Matthew Borowski,’12, emerges as a legal hero in a harrowing, 6,300-word Esquire magazine account of an Afghan Army captain rebuffed in his quest for asylum after he assisted in U.S. operations aimed at capturing and killing Taliban leaders.
The article, published Aug. 16, chronicles the journey of Noorullah Aminyar, an Afghan Army Captain who commanded a company of U.S. special operations solders tasked with capturing Taliban leaders in 2012. During a training exercise at a National Guard base in Cape Cod in 2014, Aminyar learned that the Taliban back home had invaded his home and beaten his family. Amidst an ill-advised effort to flee, he and two fellow Afghan officers wound up in a legal no-man’s land while seeking asylum at the Canadian border in Niagara Falls, N.Y.
Borowski, who practices immigration law in Buffalo, N.Y. with classmate Ryan Witmer, represented Aminyar and one of the other officers, Jan Arash, on a pro bono basis.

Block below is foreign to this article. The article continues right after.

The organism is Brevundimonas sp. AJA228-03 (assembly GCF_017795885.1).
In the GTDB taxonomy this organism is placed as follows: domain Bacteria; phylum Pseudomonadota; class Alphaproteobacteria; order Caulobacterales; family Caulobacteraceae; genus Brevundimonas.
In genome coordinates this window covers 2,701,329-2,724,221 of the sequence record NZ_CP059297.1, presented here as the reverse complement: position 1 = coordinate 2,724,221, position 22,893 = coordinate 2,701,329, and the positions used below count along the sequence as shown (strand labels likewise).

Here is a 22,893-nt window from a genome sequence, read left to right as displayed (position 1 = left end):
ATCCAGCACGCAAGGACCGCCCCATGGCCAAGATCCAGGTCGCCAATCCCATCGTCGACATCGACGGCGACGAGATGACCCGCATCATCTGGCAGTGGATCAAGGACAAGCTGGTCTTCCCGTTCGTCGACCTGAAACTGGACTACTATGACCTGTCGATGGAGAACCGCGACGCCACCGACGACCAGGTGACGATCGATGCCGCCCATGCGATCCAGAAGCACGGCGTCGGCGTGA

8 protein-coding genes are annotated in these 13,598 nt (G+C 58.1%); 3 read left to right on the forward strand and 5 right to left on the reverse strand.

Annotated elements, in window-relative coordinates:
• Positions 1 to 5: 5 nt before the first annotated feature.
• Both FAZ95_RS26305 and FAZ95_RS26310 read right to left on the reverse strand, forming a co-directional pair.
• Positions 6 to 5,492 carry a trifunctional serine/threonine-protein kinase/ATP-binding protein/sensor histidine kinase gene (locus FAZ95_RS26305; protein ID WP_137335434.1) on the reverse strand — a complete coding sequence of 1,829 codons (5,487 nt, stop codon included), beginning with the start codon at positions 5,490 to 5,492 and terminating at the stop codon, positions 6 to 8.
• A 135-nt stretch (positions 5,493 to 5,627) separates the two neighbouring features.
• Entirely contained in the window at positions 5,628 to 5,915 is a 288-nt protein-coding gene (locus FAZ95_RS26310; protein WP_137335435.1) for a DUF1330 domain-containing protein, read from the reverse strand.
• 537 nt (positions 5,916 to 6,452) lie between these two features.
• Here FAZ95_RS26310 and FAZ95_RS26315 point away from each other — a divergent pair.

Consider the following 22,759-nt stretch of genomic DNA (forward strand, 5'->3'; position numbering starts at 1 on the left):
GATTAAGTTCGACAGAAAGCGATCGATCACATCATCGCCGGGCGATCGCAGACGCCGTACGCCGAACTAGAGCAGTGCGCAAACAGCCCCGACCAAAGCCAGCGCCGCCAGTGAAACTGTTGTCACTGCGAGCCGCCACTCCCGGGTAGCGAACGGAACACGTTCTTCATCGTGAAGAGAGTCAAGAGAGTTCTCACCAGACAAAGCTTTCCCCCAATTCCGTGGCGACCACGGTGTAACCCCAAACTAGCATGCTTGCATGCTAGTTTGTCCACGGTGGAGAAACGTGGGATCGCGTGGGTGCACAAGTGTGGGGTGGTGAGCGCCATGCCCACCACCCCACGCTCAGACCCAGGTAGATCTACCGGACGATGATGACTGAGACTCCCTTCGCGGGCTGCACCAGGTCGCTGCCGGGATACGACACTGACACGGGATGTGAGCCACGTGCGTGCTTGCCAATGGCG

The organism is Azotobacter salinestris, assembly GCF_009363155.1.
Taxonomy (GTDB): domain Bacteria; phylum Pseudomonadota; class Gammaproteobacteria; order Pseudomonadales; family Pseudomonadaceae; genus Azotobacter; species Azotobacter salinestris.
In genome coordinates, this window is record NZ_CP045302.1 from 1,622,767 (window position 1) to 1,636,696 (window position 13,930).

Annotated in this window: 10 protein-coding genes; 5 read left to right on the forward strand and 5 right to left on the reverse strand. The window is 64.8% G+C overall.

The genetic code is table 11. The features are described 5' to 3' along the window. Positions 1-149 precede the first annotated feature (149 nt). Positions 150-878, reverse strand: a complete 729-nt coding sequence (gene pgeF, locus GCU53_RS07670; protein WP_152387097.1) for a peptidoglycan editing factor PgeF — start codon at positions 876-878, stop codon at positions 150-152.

Borowski was able to win Arash’s release after a year, based on the Taliban’s harassment of his family. But Aminyar’s legal circumstances were different, requiring Borowski to find creative means to prove that the Taliban is potent enough to constitute a de-facto government in much of Afghanistan and that his client had become a target because of his alliance with the U.S.
“In other words,” the article said, “Borowski's task was to convince the immigration and justice divisions of the U.S. government that their fellow federal agency, the Department of Defense, had failed in their mission to destroy the Taliban."
The article notes that Borowski’s creative legal strategies won Aminyar’s release from detention, even though his ultimate fate will not be decided until he goes before an immigration judge in Buffalo on Aug. 22.